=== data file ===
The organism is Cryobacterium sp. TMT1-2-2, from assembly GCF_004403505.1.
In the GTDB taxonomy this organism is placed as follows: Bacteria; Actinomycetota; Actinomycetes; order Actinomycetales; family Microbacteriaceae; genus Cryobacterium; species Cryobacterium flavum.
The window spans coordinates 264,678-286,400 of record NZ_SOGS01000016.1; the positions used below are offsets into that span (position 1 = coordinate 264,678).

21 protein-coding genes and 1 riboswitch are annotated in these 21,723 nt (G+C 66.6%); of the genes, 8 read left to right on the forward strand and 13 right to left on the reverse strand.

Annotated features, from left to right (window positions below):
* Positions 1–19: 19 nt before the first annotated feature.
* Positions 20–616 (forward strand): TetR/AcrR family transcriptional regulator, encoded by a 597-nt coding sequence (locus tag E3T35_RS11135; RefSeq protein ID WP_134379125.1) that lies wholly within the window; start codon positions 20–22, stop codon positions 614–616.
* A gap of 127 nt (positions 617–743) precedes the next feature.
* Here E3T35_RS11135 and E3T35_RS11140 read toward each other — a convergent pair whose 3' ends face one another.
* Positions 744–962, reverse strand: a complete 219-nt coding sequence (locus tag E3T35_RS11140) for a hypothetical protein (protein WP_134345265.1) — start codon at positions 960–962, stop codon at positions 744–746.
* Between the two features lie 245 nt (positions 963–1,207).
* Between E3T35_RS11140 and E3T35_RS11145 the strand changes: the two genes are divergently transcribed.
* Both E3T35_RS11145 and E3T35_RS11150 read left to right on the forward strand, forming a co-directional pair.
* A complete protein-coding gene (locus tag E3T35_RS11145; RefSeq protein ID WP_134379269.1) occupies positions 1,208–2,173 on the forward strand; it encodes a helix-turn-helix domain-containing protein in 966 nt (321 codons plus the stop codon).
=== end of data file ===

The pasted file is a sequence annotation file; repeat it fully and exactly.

The organism is Cryobacterium sp. TMT1-2-2, from assembly GCF_004403505.1.
In the GTDB taxonomy this organism is placed as follows: Bacteria; Actinomycetota; Actinomycetes; order Actinomycetales; family Microbacteriaceae; genus Cryobacterium; species Cryobacterium flavum.
The window spans coordinates 264,678-286,400 of record NZ_SOGS01000016.1; the positions used below are offsets into that span (position 1 = coordinate 264,678).

21 protein-coding genes and 1 riboswitch are annotated in these 21,723 nt (G+C 66.6%); of the genes, 8 read left to right on the forward strand and 13 right to left on the reverse strand.

Annotated features, from left to right (window positions below):
* Positions 1–19: 19 nt before the first annotated feature.
* Positions 20–616 (forward strand): TetR/AcrR family transcriptional regulator, encoded by a 597-nt coding sequence (locus tag E3T35_RS11135; RefSeq protein ID WP_134379125.1) that lies wholly within the window; start codon positions 20–22, stop codon positions 614–616.
* A gap of 127 nt (positions 617–743) precedes the next feature.
* Here E3T35_RS11135 and E3T35_RS11140 read toward each other — a convergent pair whose 3' ends face one another.
* Positions 744–962, reverse strand: a complete 219-nt coding sequence (locus tag E3T35_RS11140) for a hypothetical protein (protein WP_134345265.1) — start codon at positions 960–962, stop codon at positions 744–746.
* Between the two features lie 245 nt (positions 963–1,207).
* Between E3T35_RS11140 and E3T35_RS11145 the strand changes: the two genes are divergently transcribed.
* Both E3T35_RS11145 and E3T35_RS11150 read left to right on the forward strand, forming a co-directional pair.
* A complete protein-coding gene (locus tag E3T35_RS11145; RefSeq protein ID WP_134379269.1) occupies positions 1,208–2,173 on the forward strand; it encodes a helix-turn-helix domain-containing protein in 966 nt (321 codons plus the stop codon).